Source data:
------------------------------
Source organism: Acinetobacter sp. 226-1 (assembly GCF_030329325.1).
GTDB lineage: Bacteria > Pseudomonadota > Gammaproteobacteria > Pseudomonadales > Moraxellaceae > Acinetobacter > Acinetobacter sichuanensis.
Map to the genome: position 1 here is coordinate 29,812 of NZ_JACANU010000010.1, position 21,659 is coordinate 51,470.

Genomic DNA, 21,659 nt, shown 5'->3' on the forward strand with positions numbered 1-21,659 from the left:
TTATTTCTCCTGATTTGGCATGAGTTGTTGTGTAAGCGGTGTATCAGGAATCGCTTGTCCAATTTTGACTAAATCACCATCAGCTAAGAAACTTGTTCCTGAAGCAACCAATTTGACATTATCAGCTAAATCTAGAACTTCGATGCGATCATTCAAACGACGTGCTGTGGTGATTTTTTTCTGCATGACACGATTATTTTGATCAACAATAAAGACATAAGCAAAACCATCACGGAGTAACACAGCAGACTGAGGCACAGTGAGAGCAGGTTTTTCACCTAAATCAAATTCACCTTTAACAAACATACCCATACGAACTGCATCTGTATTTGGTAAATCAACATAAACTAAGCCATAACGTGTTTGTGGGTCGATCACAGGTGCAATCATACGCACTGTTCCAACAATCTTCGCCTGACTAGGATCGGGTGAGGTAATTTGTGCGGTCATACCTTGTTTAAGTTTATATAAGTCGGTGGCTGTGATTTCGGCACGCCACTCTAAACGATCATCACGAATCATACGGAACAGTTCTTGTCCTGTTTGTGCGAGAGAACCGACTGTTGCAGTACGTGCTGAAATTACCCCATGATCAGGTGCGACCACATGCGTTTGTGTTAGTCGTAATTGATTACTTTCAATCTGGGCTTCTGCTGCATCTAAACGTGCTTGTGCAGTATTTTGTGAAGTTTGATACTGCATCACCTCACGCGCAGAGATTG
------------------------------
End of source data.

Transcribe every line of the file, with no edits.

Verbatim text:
Source organism: Acinetobacter sp. 226-1 (assembly GCF_030329325.1).
GTDB lineage: Bacteria > Pseudomonadota > Gammaproteobacteria > Pseudomonadales > Moraxellaceae > Acinetobacter > Acinetobacter sichuanensis.
Map to the genome: position 1 here is coordinate 29,812 of NZ_JACANU010000010.1, position 21,659 is coordinate 51,470.

Genomic DNA, 21,659 nt, shown 5'->3' on the forward strand with positions numbered 1-21,659 from the left:
TTATTTCTCCTGATTTGGCATGAGTTGTTGTGTAAGCGGTGTATCAGGAATCGCTTGTCCAATTTTGACTAAATCACCATCAGCTAAGAAACTTGTTCCTGAAGCAACCAATTTGACATTATCAGCTAAATCTAGAACTTCGATGCGATCATTCAAACGACGTGCTGTGGTGATTTTTTTCTGCATGACACGATTATTTTGATCAACAATAAAGACATAAGCAAAACCATCACGGAGTAACACAGCAGACTGAGGCACAGTGAGAGCAGGTTTTTCACCTAAATCAAATTCACCTTTAACAAACATACCCATACGAACTGCATCTGTATTTGGTAAATCAACATAAACTAAGCCATAACGTGTTTGTGGGTCGATCACAGGTGCAATCATACGCACTGTTCCAACAATCTTCGCCTGACTAGGATCGGGTGAGGTAATTTGTGCGGTCATACCTTGTTTAAGTTTATATAAGTCGGTGGCTGTGATTTCGGCACGCCACTCTAAACGATCATCACGAATCATACGGAACAGTTCTTGTCCTGTTTGTGCGAGAGAACCGACTGTTGCAGTACGTGCTGAAATTACCCCATGATCAGGTGCGACCACATGCGTTTGTGTTAGTCGTAATTGATTACTTTCAATCTGGGCTTCTGCTGCATCTAAACGTGCTTGTGCAGTATTTTGTGAAGTTTGATACTGCATCACCTCACGCGCAGAGATTG